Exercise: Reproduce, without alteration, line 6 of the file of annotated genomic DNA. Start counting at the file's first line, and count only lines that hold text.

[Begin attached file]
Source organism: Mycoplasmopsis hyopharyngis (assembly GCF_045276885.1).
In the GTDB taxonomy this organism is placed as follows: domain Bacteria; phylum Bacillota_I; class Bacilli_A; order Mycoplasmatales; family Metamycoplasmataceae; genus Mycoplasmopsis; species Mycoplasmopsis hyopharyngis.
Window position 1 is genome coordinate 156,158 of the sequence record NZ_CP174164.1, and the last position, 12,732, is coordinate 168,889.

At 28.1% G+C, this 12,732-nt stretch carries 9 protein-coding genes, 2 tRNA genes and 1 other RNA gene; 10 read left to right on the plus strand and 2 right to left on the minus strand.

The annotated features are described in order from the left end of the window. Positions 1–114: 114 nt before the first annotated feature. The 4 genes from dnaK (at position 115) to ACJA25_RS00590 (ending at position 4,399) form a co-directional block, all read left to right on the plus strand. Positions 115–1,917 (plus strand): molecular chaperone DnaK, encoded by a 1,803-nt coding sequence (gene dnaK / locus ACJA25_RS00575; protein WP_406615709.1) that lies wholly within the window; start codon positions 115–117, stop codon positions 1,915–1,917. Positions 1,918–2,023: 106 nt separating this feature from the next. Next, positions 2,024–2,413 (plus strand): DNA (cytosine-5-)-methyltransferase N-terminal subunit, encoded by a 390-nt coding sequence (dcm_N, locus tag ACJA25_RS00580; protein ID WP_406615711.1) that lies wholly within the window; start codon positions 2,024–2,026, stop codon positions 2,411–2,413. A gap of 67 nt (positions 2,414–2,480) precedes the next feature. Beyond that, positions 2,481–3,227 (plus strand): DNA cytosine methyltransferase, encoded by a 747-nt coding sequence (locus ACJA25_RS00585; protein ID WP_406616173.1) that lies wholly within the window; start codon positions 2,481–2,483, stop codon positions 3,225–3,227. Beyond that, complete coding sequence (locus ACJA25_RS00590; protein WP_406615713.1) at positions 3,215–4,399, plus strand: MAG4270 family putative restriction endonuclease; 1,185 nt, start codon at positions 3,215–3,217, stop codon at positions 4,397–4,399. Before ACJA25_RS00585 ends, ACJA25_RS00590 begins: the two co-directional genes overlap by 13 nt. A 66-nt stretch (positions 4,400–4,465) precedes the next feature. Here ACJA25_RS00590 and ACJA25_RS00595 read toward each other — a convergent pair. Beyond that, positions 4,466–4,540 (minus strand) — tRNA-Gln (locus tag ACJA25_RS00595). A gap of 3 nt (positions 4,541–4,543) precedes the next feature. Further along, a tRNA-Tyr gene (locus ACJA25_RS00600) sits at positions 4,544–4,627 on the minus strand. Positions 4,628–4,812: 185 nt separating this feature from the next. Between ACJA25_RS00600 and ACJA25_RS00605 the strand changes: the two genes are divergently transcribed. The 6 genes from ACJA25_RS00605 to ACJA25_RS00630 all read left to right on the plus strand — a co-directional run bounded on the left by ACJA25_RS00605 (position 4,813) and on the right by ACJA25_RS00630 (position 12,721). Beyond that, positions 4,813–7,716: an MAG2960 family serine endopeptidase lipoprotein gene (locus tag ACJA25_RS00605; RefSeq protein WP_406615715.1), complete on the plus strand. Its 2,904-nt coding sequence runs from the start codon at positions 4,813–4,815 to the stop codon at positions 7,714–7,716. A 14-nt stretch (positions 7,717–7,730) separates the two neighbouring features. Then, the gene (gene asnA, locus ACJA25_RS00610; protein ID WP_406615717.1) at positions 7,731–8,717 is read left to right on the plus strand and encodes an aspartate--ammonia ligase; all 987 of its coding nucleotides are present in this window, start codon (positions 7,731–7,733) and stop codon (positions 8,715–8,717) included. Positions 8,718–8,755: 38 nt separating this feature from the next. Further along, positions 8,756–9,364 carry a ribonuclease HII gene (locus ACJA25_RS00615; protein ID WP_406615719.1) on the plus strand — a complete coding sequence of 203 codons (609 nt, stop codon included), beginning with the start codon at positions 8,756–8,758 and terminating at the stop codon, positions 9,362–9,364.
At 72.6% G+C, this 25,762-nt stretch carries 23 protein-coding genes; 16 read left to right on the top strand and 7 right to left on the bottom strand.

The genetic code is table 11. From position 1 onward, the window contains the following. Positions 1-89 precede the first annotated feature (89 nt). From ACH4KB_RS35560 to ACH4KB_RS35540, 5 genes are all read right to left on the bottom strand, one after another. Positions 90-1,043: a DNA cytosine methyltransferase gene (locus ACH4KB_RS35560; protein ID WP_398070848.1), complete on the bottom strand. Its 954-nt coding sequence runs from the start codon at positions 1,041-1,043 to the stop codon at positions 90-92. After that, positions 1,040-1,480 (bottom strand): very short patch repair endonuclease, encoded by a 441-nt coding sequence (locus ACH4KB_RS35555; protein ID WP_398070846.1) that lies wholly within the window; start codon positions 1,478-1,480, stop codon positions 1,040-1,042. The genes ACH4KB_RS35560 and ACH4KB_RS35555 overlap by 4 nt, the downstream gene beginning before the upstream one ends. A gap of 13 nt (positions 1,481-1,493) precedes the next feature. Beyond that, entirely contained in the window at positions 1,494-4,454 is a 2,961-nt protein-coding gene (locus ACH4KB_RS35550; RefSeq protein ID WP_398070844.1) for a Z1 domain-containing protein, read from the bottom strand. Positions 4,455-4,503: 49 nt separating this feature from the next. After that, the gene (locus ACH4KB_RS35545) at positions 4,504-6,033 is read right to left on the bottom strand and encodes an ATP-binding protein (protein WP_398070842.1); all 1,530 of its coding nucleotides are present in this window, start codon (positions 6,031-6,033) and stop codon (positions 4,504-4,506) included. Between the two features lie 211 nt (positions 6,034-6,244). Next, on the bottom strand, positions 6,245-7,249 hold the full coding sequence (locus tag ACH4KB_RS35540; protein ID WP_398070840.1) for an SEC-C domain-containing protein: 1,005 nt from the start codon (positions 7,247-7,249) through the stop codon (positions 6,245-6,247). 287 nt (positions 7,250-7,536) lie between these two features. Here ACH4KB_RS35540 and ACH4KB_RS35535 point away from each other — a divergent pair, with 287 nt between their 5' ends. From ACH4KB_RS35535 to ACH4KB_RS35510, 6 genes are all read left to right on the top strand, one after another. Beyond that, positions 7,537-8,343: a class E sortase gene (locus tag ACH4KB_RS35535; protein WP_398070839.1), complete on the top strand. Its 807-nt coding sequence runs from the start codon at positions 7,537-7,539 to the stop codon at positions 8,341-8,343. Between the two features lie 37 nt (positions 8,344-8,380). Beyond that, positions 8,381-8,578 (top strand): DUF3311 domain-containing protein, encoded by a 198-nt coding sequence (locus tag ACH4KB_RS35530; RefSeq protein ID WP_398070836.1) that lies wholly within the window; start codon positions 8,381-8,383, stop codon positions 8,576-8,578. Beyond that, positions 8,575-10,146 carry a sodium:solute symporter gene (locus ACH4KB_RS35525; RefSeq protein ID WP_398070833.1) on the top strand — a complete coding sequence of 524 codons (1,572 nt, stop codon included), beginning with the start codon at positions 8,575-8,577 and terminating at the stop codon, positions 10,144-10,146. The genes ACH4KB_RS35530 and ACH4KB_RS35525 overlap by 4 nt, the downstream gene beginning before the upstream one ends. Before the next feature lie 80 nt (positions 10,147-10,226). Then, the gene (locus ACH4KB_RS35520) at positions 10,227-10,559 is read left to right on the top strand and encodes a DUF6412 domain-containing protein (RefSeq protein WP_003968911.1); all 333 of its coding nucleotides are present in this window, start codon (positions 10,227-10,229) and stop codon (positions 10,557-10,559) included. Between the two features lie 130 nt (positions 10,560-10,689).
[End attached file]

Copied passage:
At 72.6% G+C, this 25,762-nt stretch carries 23 protein-coding genes; 16 read left to right on the top strand and 7 right to left on the bottom strand.